Consider using emscripten'd libjpeg for the gallery

RESOLVED WONTFIX

Status

RESOLVED WONTFIX
5 years ago
8 months ago

People

(Reporter: jrmuizel, Assigned: jrmuizel)

Tracking

Firefox Tracking Flags

(Not tracked)

Details

(Assignee)

Description

5 years ago
Using libjpeg directly gives the ability to do:
- streaming decodes
- low res decodes
- streaming encodes
- control encoding parameters
- embed exif data
- embed color profiles

If were doing all of this work on a worker I don't imagine the performance hit from using JS will be that bad.
Having something like this would make bug 854795 non-blocking for the reduction of the gallery memory usage.
See Also: → bug 854795
The ultimate goal is to reduce memory consumption.  Somehow I doubt this would help.  Please prove me wrong :)
(Assignee)

Comment 3

5 years ago
(In reply to Kyle Huey [:khuey] (khuey@mozilla.com) from comment #2)
> The ultimate goal is to reduce memory consumption.  Somehow I doubt this
> would help.  Please prove me wrong :)

Currently the gallery app causes a bunch of full-size image buffers. i.e to encode the image we need to have the whole image in memory. Using libjpeg directly would let us use a fixed amount of memory and operate on images regardless of their size.
Sure, but emscriptening libjpeg and running that in a worker is going to cost memory too.
Cc-ing Alon that has things to say about that!

Comment 6

5 years ago
You'll need at least a few MB of overhead just to load and compile the worker code, and for the heap, on top of the usual worker overhead. And I worry about performance because I assume libjpeg can use nonportable inline asm, which this approach couldn't use. Also, each image would need to be copied from the emscripten heap into an imageData (and earlier, the input data copied into the heap), which is additional overhead.

So unless using specific libjpeg features gives a very big win over the default way that gecko uses libjpeg, I am skeptical of this. However, it wouldn't be too hard to try, people have ported libjpeg in the past as well as smaller image decompressors like stb_image, this should definitely work, it's just performance I am worried about.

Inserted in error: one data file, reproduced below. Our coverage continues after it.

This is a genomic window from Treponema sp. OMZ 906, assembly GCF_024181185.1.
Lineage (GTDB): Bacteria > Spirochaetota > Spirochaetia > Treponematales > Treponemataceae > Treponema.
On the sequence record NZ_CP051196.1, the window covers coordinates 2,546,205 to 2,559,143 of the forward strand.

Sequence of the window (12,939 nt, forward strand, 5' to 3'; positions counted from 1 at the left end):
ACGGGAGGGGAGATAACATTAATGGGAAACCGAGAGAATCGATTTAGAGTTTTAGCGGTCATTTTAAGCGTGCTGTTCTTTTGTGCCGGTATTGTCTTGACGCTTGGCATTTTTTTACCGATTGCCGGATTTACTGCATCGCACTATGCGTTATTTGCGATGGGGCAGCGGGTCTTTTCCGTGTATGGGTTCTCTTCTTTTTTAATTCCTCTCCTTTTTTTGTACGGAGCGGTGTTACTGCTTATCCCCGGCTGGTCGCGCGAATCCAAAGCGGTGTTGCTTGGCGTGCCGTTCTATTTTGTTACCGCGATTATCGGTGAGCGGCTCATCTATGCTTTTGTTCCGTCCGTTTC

I think I made a pretty strong case that the web platform needs a memory-efficient way to decode big images for display at small size in my WHATWG proposal at http://lists.whatwg.org/pipermail/whatwg-whatwg.org/2013-December/041802.html

But having said that, I'm willing to consider this approach if we can't get something better baked into Gecko in time.  A few megabytes of static overhead for emscripten is better than having background apps killed every time the user zooms in on an image!

I've never used emscripten and from my reading, it is not clear to me how to use it to compile just a library rather than an entire program. So if someone could provide a compiled jpeg decoder, I'd be happy to put it through its paces and see what performance is like. 

The Gaia changes required to adapt to a new image decoding approach are significant, and I wouldn't really want to have to change Gaia once to do things this way only to have to change them all again to do things the way proposed in bug 854795.

So I'd want to wait and see whether 854795 can be implemented successfully before starting to convert the Gallery and other Gaia apps to use libjpeg directly.  But that doesn't mean that we can't start experimenting in this bug at the same time.

Comment 8

5 years ago
If someone wants to try this, this is a good overview of porting a library using emscripten is at,

http://mozakai.blogspot.com/2012/03/howto-port-cc-library-to-javascript.html

and an example of a ported library with useful makefiles etc. to compare against is

https://github.com/kripken/zee.js

Most of the work is in writing a C API for a C++ library (which might not be a problem here), and then a JS API that connects to the C API. Feel free to ping me if any problems are hit.
(In reply to Alon Zakai (:azakai) from comment #8)
> ...
> 
> Most of the work is in writing a C API for a C++ library (which might not be
> a problem here), and then a JS API that connects to the C API. Feel free to
> ping me if any problems are hit.

How convenient that libjpeg is a C library!

Bug 854795 deals with some issues, when we want to display a large image in downscaled resolution.  That is awesome, and something we are looking at doing.  We have other issues with memory consumption, and hit them often when we end up having the whole decoded image in memory (gets especially bad when we stick it into canvas.)  In some of those case, we actually need the full resolution image (e.g, we want to save it), so if our only interface is toBlob, we get in trouble.

The idea is to have a fallback emscripten/libjpeg available, because we can decouple the "we need it now" and "get the standard to add this to the web api and use it".  Slippery slope, to be sure, but let's discuss whether there is any merit to the idea at all.
(Assignee)

Comment 10

5 years ago
I'll try to put a prototype together over the next two weeks.
Assignee: nobody → jmuizelaar
(Assignee)

Comment 11

5 years ago
I put together something at https://github.com/jrmuizel/cjpeg.js

It will encode a typed array of data to a Blob.

The current approach that it takes to buffer data to the worker is probably quite slow however my goal was to figure out if this approach is workable from a memory point of view.

This code should only use memory proportional to the width of the image instead of the full size.

The emscriptened code is around 400k but around 250k of that is the emscripten runtime which can probably be reduced for this use case.

Comment 12

8 months ago
Firefox OS is not being worked on
Status: NEW → RESOLVED
Last Resolved: 8 months ago
Resolution: --- → WONTFIX
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